Article Text

Download PDFPDF

Torsades de pointes in Prinzmetal’s variant angina
  1. A Athanasiadis,
  2. U Sechtem
  1. anastasios.athanasiadis{at}

Statistics from

Request Permissions

If you wish to reuse any or all of this article please use the link below which will take you to the Copyright Clearance Center’s RightsLink service. You will be able to get a quick price and instant permission to reuse the content in many different ways.

A 49 year old woman with history of angina at rest and syncope was admitted for evaluation. During hospitalisation the patient was resuscitated following a cardiac arrest. Left cardiac catheterisation revealed coronary arteries without significant stenoses. Upright tilt testing and electrophysiological study were negative. Two weeks after discharge a symptomatic out-of-hospital ventricular tachycardia was recorded. The patient repeatedly experienced paroxysmal episodes of typical angina lasting up to 15 minutes. At rehospitalisation continuous telemetric electrocardiographic monitoring documented ST segment elevations (panel A) with premature ventricular contractions and short runs of torsades de pointes ventricular tachycardia (panel B). A spontaneous normalisation of ST segments with transient ST segment depression was observed 12 minutes after the symptoms and ECG changes had begun (panel B). Repeat coronary angiography on the following day showed spontaneous coronary artery spasms in multiple arteries (solid arrows in panels C and E) with transient occlusion of the first obtuse marginal branch of the left circumflex artery (open arrows in panel F). After intracoronary administration of glyceryl trinitrate there was normalisation of the coronary artery diameters (panels D and F) and ECG abnormalities.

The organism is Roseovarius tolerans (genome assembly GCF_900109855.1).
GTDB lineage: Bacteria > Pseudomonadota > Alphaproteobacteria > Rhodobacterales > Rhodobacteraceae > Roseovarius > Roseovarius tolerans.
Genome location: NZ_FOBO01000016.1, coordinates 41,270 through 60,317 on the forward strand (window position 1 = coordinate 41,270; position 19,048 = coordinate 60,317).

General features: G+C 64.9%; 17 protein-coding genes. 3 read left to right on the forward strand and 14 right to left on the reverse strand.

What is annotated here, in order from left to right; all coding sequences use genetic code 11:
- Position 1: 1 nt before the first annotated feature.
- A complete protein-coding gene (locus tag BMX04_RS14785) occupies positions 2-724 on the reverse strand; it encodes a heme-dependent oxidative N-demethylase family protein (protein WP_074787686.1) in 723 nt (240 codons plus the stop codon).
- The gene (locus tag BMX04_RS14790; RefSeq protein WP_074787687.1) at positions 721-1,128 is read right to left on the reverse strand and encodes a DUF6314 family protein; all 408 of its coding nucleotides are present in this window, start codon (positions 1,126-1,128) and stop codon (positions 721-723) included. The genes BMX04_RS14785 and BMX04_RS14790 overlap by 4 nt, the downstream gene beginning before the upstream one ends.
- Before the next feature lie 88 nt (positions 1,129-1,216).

The findings confirm that life threatening ventricular arrhythmia may occur in Prinzmetal’s variant angina. Subsequently, the patient was treated with slow release molsidomine 16 mg, slow release isosorbide dinitrate 120 mg, and nifidipine 60 mg daily. During a follow up period of nine months, the patient was free of symptoms.

Embedded Image